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Welcome to the world after Brexit: Here's what happens next

CNBC CNBC 24/06/2016 Everett Rosenfeld

A majority of British voters said Thursday that the United Kingdom should leave the European Union. Global markets are moving wildly, and currencies are making big moves, but the actually political process will be much, much slower.

First — technically speaking — the referendum is not legally binding. In theory, British Prime Minister David Cameron could ignore the will of a slight majority of voters, and not make any moves to exit the political and economic bloc.

But that is highly unlikely. Assuming Cameron respects the democratic process, he will invoke Article 50 of the Lisbon Treaty, which begins the formal, legal process for leaving the EU.

That would then begin a series of negotiations for how to disentangle the U.K. from the many EU structures to which it is a party, and could take up to 2 years (or more if both the U.K. and the European Council agree to extend the discussion period).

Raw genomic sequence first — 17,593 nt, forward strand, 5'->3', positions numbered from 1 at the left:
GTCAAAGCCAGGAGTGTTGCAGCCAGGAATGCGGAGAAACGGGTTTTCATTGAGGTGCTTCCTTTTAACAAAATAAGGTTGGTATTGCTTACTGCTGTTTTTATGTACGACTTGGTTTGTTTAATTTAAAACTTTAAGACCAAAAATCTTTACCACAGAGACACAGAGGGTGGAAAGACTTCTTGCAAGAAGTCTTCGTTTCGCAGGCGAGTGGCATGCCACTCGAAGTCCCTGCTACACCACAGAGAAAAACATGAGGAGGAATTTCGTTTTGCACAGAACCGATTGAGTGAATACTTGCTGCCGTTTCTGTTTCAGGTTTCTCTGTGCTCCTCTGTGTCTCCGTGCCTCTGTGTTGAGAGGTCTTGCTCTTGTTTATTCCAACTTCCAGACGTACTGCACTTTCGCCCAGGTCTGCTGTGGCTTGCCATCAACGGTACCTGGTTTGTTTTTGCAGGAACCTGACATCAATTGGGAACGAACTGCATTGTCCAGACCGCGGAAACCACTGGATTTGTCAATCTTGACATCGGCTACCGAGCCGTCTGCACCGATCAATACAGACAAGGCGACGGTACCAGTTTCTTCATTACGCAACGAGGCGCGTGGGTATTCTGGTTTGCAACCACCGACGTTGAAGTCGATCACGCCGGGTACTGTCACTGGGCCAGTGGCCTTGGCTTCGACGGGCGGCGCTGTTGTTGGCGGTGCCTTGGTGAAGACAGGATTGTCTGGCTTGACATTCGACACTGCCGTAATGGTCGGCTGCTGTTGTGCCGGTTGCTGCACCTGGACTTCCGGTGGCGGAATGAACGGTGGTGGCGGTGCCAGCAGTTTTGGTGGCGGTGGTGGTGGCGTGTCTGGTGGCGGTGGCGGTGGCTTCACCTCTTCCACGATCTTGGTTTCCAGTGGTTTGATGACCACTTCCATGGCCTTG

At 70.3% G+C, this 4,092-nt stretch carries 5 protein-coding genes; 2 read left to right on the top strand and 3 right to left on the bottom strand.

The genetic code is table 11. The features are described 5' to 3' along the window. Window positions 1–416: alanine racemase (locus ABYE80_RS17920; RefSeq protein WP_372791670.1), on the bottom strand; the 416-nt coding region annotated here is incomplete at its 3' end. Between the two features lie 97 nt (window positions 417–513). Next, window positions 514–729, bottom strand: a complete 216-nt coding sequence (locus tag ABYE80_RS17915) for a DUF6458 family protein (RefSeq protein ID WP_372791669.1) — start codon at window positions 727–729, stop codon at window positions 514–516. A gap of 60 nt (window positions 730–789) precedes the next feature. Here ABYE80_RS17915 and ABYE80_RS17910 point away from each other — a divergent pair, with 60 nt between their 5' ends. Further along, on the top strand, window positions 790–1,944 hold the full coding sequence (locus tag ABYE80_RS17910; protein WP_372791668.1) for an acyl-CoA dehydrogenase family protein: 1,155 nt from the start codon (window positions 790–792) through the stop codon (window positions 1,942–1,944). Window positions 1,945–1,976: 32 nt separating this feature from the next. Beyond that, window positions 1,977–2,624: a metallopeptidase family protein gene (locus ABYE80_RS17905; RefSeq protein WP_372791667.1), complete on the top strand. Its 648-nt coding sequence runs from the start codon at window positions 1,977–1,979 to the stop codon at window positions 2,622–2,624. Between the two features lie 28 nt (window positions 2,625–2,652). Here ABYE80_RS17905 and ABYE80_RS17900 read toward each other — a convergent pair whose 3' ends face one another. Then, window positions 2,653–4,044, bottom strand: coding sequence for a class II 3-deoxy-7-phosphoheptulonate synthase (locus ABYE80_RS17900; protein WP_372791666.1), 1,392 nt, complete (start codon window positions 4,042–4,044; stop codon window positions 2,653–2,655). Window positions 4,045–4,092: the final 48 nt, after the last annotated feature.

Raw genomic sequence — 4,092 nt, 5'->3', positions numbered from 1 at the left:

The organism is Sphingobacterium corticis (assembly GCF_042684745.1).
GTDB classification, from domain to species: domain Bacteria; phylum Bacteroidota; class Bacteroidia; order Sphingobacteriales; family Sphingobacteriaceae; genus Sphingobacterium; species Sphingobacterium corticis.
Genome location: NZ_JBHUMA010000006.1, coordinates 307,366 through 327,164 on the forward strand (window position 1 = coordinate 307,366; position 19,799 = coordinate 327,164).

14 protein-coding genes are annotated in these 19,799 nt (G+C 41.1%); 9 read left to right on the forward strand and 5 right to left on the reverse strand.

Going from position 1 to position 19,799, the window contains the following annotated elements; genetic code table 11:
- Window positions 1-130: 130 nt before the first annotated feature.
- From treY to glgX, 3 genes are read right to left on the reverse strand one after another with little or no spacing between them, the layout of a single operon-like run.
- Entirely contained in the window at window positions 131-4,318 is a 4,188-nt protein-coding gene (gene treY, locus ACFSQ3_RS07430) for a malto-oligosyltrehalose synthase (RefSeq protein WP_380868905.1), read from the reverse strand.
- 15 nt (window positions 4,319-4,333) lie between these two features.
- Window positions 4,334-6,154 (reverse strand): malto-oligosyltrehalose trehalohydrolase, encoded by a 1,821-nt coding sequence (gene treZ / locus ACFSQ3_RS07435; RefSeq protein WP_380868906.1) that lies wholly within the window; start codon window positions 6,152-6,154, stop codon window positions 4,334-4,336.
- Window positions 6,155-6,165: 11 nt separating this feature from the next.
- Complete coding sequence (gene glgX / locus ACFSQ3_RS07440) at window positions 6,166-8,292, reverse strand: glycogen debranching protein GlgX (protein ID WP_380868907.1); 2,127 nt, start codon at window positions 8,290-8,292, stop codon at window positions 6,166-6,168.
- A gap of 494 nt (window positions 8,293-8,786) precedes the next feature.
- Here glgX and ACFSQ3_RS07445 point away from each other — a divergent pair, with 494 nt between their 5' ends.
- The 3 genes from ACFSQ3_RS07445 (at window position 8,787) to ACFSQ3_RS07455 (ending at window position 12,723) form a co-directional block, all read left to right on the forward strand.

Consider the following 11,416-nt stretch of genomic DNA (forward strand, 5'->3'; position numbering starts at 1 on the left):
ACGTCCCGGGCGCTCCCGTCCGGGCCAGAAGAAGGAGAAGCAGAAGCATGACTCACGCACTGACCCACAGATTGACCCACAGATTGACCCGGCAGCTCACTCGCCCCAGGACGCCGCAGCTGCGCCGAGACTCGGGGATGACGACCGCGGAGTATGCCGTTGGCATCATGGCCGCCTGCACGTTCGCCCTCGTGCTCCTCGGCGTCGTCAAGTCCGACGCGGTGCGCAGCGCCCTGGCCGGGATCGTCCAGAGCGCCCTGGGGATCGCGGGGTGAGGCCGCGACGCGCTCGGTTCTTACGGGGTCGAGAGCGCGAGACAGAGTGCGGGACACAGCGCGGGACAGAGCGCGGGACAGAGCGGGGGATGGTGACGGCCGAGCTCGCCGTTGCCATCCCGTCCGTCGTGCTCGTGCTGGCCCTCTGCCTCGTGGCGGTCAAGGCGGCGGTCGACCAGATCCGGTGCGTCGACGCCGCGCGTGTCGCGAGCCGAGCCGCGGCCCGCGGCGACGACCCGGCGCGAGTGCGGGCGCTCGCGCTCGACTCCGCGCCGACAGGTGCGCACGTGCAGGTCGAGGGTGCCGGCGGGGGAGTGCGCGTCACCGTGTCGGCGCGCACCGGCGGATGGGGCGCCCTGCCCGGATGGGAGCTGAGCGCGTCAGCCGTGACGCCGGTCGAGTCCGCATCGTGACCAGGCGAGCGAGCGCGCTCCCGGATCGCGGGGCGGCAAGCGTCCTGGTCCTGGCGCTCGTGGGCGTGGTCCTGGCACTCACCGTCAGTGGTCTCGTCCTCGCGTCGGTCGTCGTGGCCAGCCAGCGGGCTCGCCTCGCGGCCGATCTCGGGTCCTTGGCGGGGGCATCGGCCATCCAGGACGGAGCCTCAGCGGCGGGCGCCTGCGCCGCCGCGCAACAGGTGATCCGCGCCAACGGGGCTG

© Provided by CNBC Cameron has said this process would be irreversible.

"We should be clear that this process is not an invitation to rejoin, it is a process for leaving," he said in February, according to reports.

In the more immediate term, markets are going to react in a big way. The Brexit has no historic precedent. No precedent means volatility in markets, probably on a global scale. 

If there's one near-definite result that experts can safely predict around a Brexit, it's that it increases the amount of uncertainty in markets. Market-watchers have predicted a global flight to safer assets — and indeed, that appears to have already begun: Gold futures, the classic safe-haven asset, rose more than 8 percent as of 11:53 p.m. ET.

Asset prices told a story of a shocking turn of events that polls failed to predict and which markets failed to price in correctly:

Equities futures across the globe took a dive, with the Dow implied to open down more than 700 at one point.

Asia was also rocked by the referendum, with Japan's Nikkei index down about 8 percent.

Perhaps the greatest effect from the leave victory, however, was felt in British pound sterling, which plummeted to a 1985 low against the dollar.

The dollar index, meanwhile, rose 3 percent, setting it up for the biggest daily gain since 1978, according to Reuters.

Treasurys also felt the Brexit, with the U.S. 10-year hitting 1.507 percent — its lowest level since August 3, 2012 when the 10-year yielded as low as 1.471 percent.

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